This is the first time, to my knowledge, that the company had concentrated on an actual historic village, and I was pretty darned...well...ecstatic, to say the least. So I began purchasing them until I got nearly the entire Williamsburg village. To be honest, I couldn't afford the prices being asked by the company itself, but by searching on the internet daily and having patience, I was able to locate a few of the houses at, in most cases, half off or more the original asking price, allowing me to acquire pretty much all but a very few in the collection.
I don't have a large house - bungalows usually aren't - and therefore space is limited, so I have to put my lighted house collection on a wall shelf and on top of my computer desk.
So, beginning with my wall shelf, here is my colonial village display:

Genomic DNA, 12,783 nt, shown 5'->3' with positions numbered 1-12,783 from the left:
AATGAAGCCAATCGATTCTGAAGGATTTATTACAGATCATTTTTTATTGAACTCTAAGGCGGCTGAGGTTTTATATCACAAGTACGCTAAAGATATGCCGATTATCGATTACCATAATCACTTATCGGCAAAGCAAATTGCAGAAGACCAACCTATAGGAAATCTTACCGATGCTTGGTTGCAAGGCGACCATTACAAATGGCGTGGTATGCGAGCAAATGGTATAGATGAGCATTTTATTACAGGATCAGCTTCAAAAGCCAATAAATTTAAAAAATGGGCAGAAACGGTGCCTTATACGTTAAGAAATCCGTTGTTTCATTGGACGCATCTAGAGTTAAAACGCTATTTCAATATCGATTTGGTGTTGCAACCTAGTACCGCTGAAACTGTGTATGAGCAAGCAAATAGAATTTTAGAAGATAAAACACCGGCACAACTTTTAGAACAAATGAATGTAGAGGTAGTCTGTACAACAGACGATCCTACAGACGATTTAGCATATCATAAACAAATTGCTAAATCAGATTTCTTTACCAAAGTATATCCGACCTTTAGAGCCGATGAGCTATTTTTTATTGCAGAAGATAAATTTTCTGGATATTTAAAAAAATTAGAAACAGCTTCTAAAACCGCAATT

|My colonial mainstreet.
Perfectly! They matched perfectly!
So, what I have here are photos of the original buildings as they sit in Colonial Williamsburg followed by the Dept. 56 miniatures I had purchased.
You be the judge:
|And here is the Dept. 56 ceramic version of the Wythe house.
I need a ceramic figurine of me at the door.
|King's Arms Tavern: This was one of the best-known taverns in Williamsburg and, during the Revolutionary War, the proprietress, Mrs. Jane Vobe, provided food and drink to the Patriots fighting the Redcoats.
|Dept. 56's accurate rendition of the King's Arm Tavern
|Here is Dept. 56's fine replication of the Taliaferro-Cole House.
|And here is the Dept. 56 replica of the Taliaferro-Cole Shop.
|And here is Department 56's miniature of Bruton Parish Church.
|Tarpley's Store: John Tarpley began his store at this location in 1755.
|And here is the copy
Next up we have a building that is not located in Colonial Williamsburg but in Philadelphia. I am including it in my Williamsburg collection for two reasons: 1) because it fits the colonial look of the 18th century (obviously). And 2) because there is no other historical collection of lighted houses that I can put it with. So, what else am I supposed to do?